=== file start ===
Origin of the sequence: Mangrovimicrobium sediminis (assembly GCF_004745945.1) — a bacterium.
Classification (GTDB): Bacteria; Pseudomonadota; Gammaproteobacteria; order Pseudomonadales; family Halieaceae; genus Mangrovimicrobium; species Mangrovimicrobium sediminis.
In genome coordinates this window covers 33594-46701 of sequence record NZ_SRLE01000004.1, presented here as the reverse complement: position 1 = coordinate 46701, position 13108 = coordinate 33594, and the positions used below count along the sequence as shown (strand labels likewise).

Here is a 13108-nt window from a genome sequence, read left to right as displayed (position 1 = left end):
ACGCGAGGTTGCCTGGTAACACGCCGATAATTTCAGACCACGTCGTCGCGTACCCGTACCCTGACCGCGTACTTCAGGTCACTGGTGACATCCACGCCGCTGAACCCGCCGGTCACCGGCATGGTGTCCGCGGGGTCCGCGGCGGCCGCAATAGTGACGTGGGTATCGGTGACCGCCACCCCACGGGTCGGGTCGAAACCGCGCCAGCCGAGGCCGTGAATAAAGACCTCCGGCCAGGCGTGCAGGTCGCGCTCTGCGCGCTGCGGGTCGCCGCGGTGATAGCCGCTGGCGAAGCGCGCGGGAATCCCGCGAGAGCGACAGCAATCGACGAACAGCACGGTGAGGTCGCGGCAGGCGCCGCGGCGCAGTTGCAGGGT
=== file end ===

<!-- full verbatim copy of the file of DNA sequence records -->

Origin of the sequence: Mangrovimicrobium sediminis (assembly GCF_004745945.1) — a bacterium.
Classification (GTDB): Bacteria; Pseudomonadota; Gammaproteobacteria; order Pseudomonadales; family Halieaceae; genus Mangrovimicrobium; species Mangrovimicrobium sediminis.
In genome coordinates this window covers 33594-46701 of sequence record NZ_SRLE01000004.1, presented here as the reverse complement: position 1 = coordinate 46701, position 13108 = coordinate 33594, and the positions used below count along the sequence as shown (strand labels likewise).

Here is a 13108-nt window from a genome sequence, read left to right as displayed (position 1 = left end):
ACGCGAGGTTGCCTGGTAACACGCCGATAATTTCAGACCACGTCGTCGCGTACCCGTACCCTGACCGCGTACTTCAGGTCACTGGTGACATCCACGCCGCTGAACCCGCCGGTCACCGGCATGGTGTCCGCGGGGTCCGCGGCGGCCGCAATAGTGACGTGGGTATCGGTGACCGCCACCCCACGGGTCGGGTCGAAACCGCGCCAGCCGAGGCCGTGAATAAAGACCTCCGGCCAGGCGTGCAGGTCGCGCTCTGCGCGCTGCGGGTCGCCGCGGTGATAGCCGCTGGCGAAGCGCGCGGGAATCCCGCGAGAGCGACAGCAATCGACGAACAGCACGGTGAGGTCGCGGCAGGCGCCGCGGCGCAGTTGCAGGGT